Founded in 2003 by Tom Perriello and Ricken Patel, Res Publica (RP) describes itself as a “community of public-sector professionals dedicated to promoting good governance, civic virtue and deliberative democracy.” “Res Publica” is Latin for “the public thing” and refers to “what individuals in a community hold in common or place above their self interest.” RP is primarily an affiliation of three individuals — Perriello, Patel, and Tom Pravda — who undertake projects that seek to advance far-left agendas in governments around the world. RP specializes in “E-advocacy,” or web-based movement-building.
While in office, Perriello, a Democrat from Virginia who served one term in Congress before being swept out in the 2010 Republican landslide, was the recipient of hefty political donations from a host of far-left funders including ActBlue, J Street, and the Soros Management Group. He also has served as co-founder of Catholics in Alliance for the Common Good; assistant director of the Center for a Sustainable Economy; national-security analyst for the Century Foundation; and co-founder and co-director of Faithful America.
RP’s advisory board includes Zainab Bangura, former board member of the Open Society Institute West Africa; John Podesta, CEO of the Center for American Progress; and Eli Pariser, executive director of MoveOn.org.
Though RP claims to have been started as a “pilot project” in 2001-2002 in Sierra Leone, and to have been formally launched the following year, records attesting to its nonprofit status do not precede 2005. Perriello was listed as RP’s original executive director, but Ricken Patel has held this title since 2006.
According to the National Catholic Reporter (NCR), after RP’s launch in 2003, Pravda, Perriello, and Patel “decided to focus on developing the political and communications infrastructure of the religious left” in the United States; this resulted in the development of Faithful America. NCR also reports that RP, in its early days, arranged conference calls with left-leaning religious leaders such as Robert Edgar, Jim Wallis, and Dave Robinson. These calls focused on strategizing against the religious Right. In addition, RP worked with the Center for American Progress, which was heavily invested in building the religious Left movement at the time.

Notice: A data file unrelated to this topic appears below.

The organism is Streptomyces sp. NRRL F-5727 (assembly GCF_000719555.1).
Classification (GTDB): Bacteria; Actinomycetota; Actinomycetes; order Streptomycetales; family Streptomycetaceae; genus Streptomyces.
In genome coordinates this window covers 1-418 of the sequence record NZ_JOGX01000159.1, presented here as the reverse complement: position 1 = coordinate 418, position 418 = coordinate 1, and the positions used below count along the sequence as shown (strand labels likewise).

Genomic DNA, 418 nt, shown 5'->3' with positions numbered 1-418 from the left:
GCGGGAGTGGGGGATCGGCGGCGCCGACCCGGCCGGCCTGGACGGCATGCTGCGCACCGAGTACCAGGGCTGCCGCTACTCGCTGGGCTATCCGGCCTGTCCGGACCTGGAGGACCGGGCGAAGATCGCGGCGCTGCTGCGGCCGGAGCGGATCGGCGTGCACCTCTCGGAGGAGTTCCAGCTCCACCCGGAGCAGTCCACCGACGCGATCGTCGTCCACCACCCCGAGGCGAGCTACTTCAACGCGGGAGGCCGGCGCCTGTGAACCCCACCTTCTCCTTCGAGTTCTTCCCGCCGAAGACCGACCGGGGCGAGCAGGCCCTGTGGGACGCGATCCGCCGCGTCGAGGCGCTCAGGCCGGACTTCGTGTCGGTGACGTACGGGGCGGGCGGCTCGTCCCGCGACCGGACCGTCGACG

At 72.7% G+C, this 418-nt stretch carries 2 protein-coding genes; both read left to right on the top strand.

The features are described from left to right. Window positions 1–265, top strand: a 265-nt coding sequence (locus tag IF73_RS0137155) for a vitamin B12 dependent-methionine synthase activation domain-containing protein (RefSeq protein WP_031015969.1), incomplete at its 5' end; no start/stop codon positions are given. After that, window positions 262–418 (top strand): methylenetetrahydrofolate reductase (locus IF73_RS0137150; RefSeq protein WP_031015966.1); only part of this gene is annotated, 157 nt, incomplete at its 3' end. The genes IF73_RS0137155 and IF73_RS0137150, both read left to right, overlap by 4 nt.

RP has created a website called DarfurianVoices.org, or “The 24 Hours for Darfur Project” (originally, DarfurGenocide.org) — dedicated to raising public awareness about the Sudanese government’s genocide against black Africans in the Darfur region. The Open Society Institute and the U.S. State Department are among the project’s “funders and collaborating partners.” RP also created the now-discontinued CeaseFireCampaign.org, which was dedicated to cultivating public protest against the U.S. war in Iraq.
Another major concern of RP is the threat allegedly posed by global warming, which the organization views as a consequence of human industrial activity.
In 2007, RP completed a research and advisory project on E-advocacy for the Gates Foundation.
Since at least 2006, RP’s principal undertaking has been Avaaz.org, which conducts web-based movement-building and public-education campaigns and was co-founded by Eli Pariser. In 2008, RP alloted $500,000 for the Avaaz project.
Also in 2008, RP donated $25,200 to the National Accountability Group: Sierra Leone (NAGSL). NAGSL’s partner groups include the Open Society Initiative for West Africa and its parent organization, the Open Society Institute.
RP currently receives the majority of its funding from the Open Society Institute, which donated $250,000 to the organization for general operating support in 2007. OSI awarded an equivalent sum to RP in 2008, with an additional $40,000 designated specifically for the “Darfur Project.”